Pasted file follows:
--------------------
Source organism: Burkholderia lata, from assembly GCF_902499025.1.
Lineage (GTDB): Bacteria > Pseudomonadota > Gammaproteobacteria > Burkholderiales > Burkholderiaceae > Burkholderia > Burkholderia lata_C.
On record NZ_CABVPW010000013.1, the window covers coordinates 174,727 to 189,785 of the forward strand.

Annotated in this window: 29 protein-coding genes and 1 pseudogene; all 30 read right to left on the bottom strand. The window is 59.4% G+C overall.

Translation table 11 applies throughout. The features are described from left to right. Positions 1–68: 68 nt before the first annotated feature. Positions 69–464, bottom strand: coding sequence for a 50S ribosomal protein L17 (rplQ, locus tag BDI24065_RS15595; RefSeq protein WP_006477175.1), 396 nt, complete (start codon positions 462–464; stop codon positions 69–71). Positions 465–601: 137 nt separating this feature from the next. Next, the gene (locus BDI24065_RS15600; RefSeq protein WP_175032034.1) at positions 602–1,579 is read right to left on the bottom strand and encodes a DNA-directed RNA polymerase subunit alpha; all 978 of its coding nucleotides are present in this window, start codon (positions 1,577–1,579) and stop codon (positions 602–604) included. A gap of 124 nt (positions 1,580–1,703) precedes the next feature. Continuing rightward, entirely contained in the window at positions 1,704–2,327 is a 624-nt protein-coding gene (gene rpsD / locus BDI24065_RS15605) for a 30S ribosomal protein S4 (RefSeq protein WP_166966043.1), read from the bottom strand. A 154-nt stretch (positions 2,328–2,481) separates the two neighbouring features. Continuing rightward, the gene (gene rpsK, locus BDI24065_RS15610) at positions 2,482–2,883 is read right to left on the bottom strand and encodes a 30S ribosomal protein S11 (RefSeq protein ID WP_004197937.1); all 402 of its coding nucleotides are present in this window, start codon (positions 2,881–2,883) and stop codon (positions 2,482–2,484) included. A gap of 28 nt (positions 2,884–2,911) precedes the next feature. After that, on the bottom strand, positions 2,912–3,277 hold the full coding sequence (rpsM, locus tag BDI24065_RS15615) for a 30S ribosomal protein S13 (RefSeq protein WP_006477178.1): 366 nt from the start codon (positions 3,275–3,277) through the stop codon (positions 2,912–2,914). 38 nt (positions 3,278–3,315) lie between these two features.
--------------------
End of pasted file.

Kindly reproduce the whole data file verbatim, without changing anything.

Source organism: Burkholderia lata, from assembly GCF_902499025.1.
Lineage (GTDB): Bacteria > Pseudomonadota > Gammaproteobacteria > Burkholderiales > Burkholderiaceae > Burkholderia > Burkholderia lata_C.
On record NZ_CABVPW010000013.1, the window covers coordinates 174,727 to 189,785 of the forward strand.

Annotated in this window: 29 protein-coding genes and 1 pseudogene; all 30 read right to left on the bottom strand. The window is 59.4% G+C overall.

Translation table 11 applies throughout. The features are described from left to right. Positions 1–68: 68 nt before the first annotated feature. Positions 69–464, bottom strand: coding sequence for a 50S ribosomal protein L17 (rplQ, locus tag BDI24065_RS15595; RefSeq protein WP_006477175.1), 396 nt, complete (start codon positions 462–464; stop codon positions 69–71). Positions 465–601: 137 nt separating this feature from the next. Next, the gene (locus BDI24065_RS15600; RefSeq protein WP_175032034.1) at positions 602–1,579 is read right to left on the bottom strand and encodes a DNA-directed RNA polymerase subunit alpha; all 978 of its coding nucleotides are present in this window, start codon (positions 1,577–1,579) and stop codon (positions 602–604) included. A gap of 124 nt (positions 1,580–1,703) precedes the next feature. Continuing rightward, entirely contained in the window at positions 1,704–2,327 is a 624-nt protein-coding gene (gene rpsD / locus BDI24065_RS15605) for a 30S ribosomal protein S4 (RefSeq protein WP_166966043.1), read from the bottom strand. A 154-nt stretch (positions 2,328–2,481) separates the two neighbouring features. Continuing rightward, the gene (gene rpsK, locus BDI24065_RS15610) at positions 2,482–2,883 is read right to left on the bottom strand and encodes a 30S ribosomal protein S11 (RefSeq protein ID WP_004197937.1); all 402 of its coding nucleotides are present in this window, start codon (positions 2,881–2,883) and stop codon (positions 2,482–2,484) included. A gap of 28 nt (positions 2,884–2,911) precedes the next feature. After that, on the bottom strand, positions 2,912–3,277 hold the full coding sequence (rpsM, locus tag BDI24065_RS15615) for a 30S ribosomal protein S13 (RefSeq protein WP_006477178.1): 366 nt from the start codon (positions 3,275–3,277) through the stop codon (positions 2,912–2,914). 38 nt (positions 3,278–3,315) lie between these two features.